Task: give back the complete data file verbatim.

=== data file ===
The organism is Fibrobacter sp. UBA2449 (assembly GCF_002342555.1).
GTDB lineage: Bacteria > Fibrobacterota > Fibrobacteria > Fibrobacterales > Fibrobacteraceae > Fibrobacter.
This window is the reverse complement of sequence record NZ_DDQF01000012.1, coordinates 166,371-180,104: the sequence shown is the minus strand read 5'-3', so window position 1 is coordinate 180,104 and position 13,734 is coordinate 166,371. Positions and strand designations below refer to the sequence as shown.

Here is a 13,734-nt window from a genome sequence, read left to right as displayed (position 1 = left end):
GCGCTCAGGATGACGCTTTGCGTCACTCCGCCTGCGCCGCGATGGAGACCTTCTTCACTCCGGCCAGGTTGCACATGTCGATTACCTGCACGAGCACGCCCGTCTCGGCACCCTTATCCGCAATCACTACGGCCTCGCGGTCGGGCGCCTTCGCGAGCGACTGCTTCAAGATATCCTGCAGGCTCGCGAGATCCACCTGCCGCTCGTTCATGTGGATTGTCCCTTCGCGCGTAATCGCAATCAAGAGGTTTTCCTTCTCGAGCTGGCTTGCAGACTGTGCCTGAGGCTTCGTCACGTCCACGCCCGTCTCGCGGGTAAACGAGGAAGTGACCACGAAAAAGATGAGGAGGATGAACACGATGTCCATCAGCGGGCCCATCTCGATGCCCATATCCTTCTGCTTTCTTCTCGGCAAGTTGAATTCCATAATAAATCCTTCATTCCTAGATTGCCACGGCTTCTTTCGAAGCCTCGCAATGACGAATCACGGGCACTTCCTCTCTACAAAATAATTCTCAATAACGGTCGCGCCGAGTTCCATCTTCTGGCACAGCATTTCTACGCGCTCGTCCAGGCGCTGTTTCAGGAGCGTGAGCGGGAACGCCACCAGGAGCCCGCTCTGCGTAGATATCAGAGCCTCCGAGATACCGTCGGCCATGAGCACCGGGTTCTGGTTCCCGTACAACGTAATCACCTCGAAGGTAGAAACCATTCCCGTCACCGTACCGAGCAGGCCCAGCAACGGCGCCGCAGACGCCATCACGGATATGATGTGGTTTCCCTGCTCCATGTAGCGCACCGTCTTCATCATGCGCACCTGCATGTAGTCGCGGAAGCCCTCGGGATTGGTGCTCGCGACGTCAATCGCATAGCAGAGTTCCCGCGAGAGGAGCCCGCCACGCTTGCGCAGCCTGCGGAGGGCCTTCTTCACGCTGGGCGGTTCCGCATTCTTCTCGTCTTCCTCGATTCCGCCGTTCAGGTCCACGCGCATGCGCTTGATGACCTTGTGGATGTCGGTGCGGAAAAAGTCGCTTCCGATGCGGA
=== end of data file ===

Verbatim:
The organism is Fibrobacter sp. UBA2449 (assembly GCF_002342555.1).
GTDB lineage: Bacteria > Fibrobacterota > Fibrobacteria > Fibrobacterales > Fibrobacteraceae > Fibrobacter.
This window is the reverse complement of sequence record NZ_DDQF01000012.1, coordinates 166,371-180,104: the sequence shown is the minus strand read 5'-3', so window position 1 is coordinate 180,104 and position 13,734 is coordinate 166,371. Positions and strand designations below refer to the sequence as shown.

Here is a 13,734-nt window from a genome sequence, read left to right as displayed (position 1 = left end):
GCGCTCAGGATGACGCTTTGCGTCACTCCGCCTGCGCCGCGATGGAGACCTTCTTCACTCCGGCCAGGTTGCACATGTCGATTACCTGCACGAGCACGCCCGTCTCGGCACCCTTATCCGCAATCACTACGGCCTCGCGGTCGGGCGCCTTCGCGAGCGACTGCTTCAAGATATCCTGCAGGCTCGCGAGATCCACCTGCCGCTCGTTCATGTGGATTGTCCCTTCGCGCGTAATCGCAATCAAGAGGTTTTCCTTCTCGAGCTGGCTTGCAGACTGTGCCTGAGGCTTCGTCACGTCCACGCCCGTCTCGCGGGTAAACGAGGAAGTGACCACGAAAAAGATGAGGAGGATGAACACGATGTCCATCAGCGGGCCCATCTCGATGCCCATATCCTTCTGCTTTCTTCTCGGCAAGTTGAATTCCATAATAAATCCTTCATTCCTAGATTGCCACGGCTTCTTTCGAAGCCTCGCAATGACGAATCACGGGCACTTCCTCTCTACAAAATAATTCTCAATAACGGTCGCGCCGAGTTCCATCTTCTGGCACAGCATTTCTACGCGCTCGTCCAGGCGCTGTTTCAGGAGCGTGAGCGGGAACGCCACCAGGAGCCCGCTCTGCGTAGATATCAGAGCCTCCGAGATACCGTCGGCCATGAGCACCGGGTTCTGGTTCCCGTACAACGTAATCACCTCGAAGGTAGAAACCATTCCCGTCACCGTACCGAGCAGGCCCAGCAACGGCGCCGCAGACGCCATCACGGATATGATGTGGTTTCCCTGCTCCATGTAGCGCACCGTCTTCATCATGCGCACCTGCATGTAGTCGCGGAAGCCCTCGGGATTGGTGCTCGCGACGTCAATCGCATAGCAGAGTTCCCGCGAGAGGAGCCCGCCACGCTTGCGCAGCCTGCGGAGGGCCTTCTTCACGCTGGGCGGTTCCGCATTCTTCTCGTCTTCCTCGATTCCGCCGTTCAGGTCCACGCGCATGCGCTTGATGACCTTGTGGATGTCGGTGCGGAAAAAGTCGCTTCCGATGCGGA